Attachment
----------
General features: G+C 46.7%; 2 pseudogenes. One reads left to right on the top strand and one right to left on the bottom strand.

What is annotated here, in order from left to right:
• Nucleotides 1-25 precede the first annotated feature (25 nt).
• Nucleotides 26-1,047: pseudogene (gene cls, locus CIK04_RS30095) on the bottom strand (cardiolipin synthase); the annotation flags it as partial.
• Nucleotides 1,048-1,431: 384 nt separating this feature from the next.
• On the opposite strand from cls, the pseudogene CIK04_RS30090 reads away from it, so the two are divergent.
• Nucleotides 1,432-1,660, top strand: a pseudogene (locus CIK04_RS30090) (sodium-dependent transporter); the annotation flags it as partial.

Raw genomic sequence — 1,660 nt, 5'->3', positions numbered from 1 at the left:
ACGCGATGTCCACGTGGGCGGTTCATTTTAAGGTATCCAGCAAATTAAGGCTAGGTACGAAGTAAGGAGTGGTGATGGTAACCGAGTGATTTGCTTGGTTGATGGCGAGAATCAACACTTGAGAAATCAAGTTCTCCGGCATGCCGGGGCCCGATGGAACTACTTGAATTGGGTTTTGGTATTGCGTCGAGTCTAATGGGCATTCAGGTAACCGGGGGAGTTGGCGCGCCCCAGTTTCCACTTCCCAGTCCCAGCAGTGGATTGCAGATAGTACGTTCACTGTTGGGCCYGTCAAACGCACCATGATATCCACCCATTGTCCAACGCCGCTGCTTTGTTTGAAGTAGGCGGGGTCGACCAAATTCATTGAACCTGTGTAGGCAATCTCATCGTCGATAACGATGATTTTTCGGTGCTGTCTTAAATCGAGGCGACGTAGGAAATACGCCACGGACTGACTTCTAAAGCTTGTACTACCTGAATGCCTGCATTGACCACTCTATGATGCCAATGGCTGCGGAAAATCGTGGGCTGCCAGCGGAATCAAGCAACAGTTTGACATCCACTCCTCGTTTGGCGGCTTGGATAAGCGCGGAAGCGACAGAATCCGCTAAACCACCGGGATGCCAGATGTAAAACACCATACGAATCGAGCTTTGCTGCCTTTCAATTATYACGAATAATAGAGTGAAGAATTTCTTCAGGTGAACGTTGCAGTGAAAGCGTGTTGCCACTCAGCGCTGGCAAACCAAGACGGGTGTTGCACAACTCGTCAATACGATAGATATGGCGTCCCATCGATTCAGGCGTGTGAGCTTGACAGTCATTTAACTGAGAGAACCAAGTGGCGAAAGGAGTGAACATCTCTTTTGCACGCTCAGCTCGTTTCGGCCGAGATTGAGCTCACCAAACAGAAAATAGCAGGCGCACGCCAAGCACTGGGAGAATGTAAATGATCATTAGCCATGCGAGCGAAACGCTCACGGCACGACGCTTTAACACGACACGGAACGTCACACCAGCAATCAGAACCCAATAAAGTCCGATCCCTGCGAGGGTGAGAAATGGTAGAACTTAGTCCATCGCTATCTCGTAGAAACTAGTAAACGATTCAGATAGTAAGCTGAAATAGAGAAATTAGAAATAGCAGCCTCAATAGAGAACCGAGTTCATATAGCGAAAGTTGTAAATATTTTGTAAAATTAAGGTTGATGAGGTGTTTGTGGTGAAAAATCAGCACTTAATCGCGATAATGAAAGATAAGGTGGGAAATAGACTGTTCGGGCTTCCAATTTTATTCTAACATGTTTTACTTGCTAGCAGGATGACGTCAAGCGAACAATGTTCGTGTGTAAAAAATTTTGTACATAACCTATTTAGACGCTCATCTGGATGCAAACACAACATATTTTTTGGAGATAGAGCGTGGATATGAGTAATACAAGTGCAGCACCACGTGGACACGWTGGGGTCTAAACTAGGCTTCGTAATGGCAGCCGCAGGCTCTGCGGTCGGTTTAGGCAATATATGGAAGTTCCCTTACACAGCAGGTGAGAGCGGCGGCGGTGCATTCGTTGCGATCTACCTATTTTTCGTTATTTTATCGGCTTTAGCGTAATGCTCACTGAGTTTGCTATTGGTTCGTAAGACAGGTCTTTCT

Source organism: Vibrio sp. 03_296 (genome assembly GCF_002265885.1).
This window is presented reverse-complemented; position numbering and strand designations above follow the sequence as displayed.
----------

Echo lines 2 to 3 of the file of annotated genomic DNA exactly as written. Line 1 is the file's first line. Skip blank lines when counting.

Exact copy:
What is annotated here, in order from left to right:
• Nucleotides 1-25 precede the first annotated feature (25 nt).